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i)For a network of a **realistic** size, the model proposed will put a great demand on computational power. In the dynamic case, such as in Model F, the most demanding stage will be the determination of a minimum cost departure time and **route** over a network with dynamic link costs, which must be carried out separately for each individual on each simulated day. A natural first stage would be to attempt to express this as a shortest **route** problem with static link costs over an extended network. Since for each individual, the interest will only be in `feasible' routes for a single origin-destination movement, intuition suggests that it should be possible to restrict such an extended network to a manageable size. Existing algorithms for determining dynamic minimum time routes are also worthy of investigation. Approximate methods for determining a near-optimal solution should also be investigated, possibly by restricting the range of **choice** open to the user relative to the previous day's **choice**. If one of these latter approaches led to a significant saving in computer processing time, then they should be preferred, even if the solution is not exact. In any case, if a computer has difficulty finding an optimal-**choice** with a purpose-built algorithm, then an individual will surely have similar difficulty. If the approximation methods used in the model in any way reflect human heuristics, it could be claimed that the model is then more **realistic**.

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national freight models of Norway and Sweden). However, using statistical values (e.g. averages) does scarcely reflect reality. In contrast to that, in stochastic models relations are determined statistically, as representing imperfect information, for instance by adding a random utility component. This enables the models to capture intrinsic variability, which underlie most transport processes. Nevertheless, both model types can assume cost minimisation behaviour on the side of agents. Furthermore, a probabilistic model (e.g. of the logit family) can be estimated on micro-data and may probably lead to smoother response functions. The **choice** of the proper model type should, therefore, be made thoroughly and with the purpose of the model in mind. Work on probabilistic models of mode and shipment size **choice** is currently going in Sweden, Norway and for the new European transport model Transtools3.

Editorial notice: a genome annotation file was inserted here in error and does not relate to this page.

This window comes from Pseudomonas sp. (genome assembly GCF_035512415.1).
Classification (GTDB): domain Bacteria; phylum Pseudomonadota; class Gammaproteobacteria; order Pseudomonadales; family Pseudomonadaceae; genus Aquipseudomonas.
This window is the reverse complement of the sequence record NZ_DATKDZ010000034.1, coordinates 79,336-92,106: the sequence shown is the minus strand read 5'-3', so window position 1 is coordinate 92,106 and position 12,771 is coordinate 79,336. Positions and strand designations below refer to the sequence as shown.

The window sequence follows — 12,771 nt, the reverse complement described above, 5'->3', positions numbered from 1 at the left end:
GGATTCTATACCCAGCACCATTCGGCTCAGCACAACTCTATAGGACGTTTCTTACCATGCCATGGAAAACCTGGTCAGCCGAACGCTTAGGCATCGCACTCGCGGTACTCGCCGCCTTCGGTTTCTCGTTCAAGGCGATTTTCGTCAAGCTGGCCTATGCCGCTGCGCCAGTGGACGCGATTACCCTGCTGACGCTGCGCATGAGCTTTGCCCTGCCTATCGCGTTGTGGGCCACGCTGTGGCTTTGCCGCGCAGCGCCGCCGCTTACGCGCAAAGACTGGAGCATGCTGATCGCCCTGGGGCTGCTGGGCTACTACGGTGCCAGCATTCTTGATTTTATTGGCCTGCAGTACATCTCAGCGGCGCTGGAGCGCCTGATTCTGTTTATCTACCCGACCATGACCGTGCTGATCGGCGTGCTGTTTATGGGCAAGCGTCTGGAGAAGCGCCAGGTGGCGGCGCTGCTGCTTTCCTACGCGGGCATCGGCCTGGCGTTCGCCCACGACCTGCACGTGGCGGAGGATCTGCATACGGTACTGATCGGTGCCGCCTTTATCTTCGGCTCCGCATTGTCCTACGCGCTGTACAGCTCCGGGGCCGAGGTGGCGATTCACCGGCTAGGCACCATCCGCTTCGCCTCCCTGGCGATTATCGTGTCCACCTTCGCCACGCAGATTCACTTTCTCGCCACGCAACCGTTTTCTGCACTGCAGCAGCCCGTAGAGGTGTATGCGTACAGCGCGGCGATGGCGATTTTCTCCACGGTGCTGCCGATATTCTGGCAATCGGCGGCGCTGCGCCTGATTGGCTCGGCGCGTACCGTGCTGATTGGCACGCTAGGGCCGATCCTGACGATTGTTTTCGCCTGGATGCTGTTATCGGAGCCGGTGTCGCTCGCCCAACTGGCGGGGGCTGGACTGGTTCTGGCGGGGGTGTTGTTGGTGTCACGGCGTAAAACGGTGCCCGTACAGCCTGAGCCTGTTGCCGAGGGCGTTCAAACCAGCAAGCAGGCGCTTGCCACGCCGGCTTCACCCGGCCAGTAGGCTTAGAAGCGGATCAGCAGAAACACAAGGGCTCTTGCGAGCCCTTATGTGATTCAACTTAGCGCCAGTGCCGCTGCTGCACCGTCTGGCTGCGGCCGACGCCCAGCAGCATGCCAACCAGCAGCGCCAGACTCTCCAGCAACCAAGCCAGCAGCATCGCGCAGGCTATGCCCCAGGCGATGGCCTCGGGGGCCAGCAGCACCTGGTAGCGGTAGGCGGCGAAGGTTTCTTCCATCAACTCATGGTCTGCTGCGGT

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By identifying all routes in order of increasing length, this method will eventually find the one that was used. The k-shortest algorithm which is based on the double-sweep method and the FORTRAN code on which our implementation of the algorithm is based is described by Phillips and Garcia-Diaz (1981). The algorithm identifies all paths up to the k-shortest including those with loops, in other words routes in which at least one node is reached more than once. We do not desire to have a **route** **choice** set containing such routes. They can easily be excluded in general but this results in fewer than k routes without loops being generated. The FORTRAN code uses integers for the lengths and so there is the possibility of more than one **route** with the same integer length. This motivates the use of k as the number of distinct **route** lengths and “**route**” as the number of routes. We chose a value of 50 as the maximum number of routes to generate.

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Such incident information does in fact affect the individual behavior pattern, where more participants tend to choose the stochastic branch at the origin node and the stochastic shortcut[r]

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Due to the ongoing miniaturization of digital camera sensors and the steady increase of the “number of megapixels”, individual sensor elements of the camera become more sensitive to noise, even deteriorating the ﬁnal image quality. To go around this problem, sophisticated processing algorithms in the devices, can help to maximally exploit the knowledge on the sensor characteristics (e.g., in terms of noise), and oﬀer a better image reconstruction. Although a lot of research focuses on rather simplistic noise models, such as stationary additive white Gaussian noise, only limited attention has gone to more **realistic** digital camera noise models. In this article, we ﬁrst present a digital camera noise model that takes several processing steps in the camera into account, such as sensor signal ampliﬁcation, clipping, post-processing, ... We then apply this noise model to the reconstruction problem of high dynamic range (HDR) images from a small set of low dynamic range (LDR) exposures of a static scene. In literature, HDR reconstruction is mostly performed by computing a weighted average, in which the weights are directly related to the observer pixel intensities of the LDR image. In this work, we derive a Bayesian probabilistic formulation of a weighting function that is near-optimal in the MSE sense (or SNR sense) of the reconstructed HDR image, by assuming exponentially distributed irradiance values. We deﬁne the weighting function as the probability that the observed pixel intensity is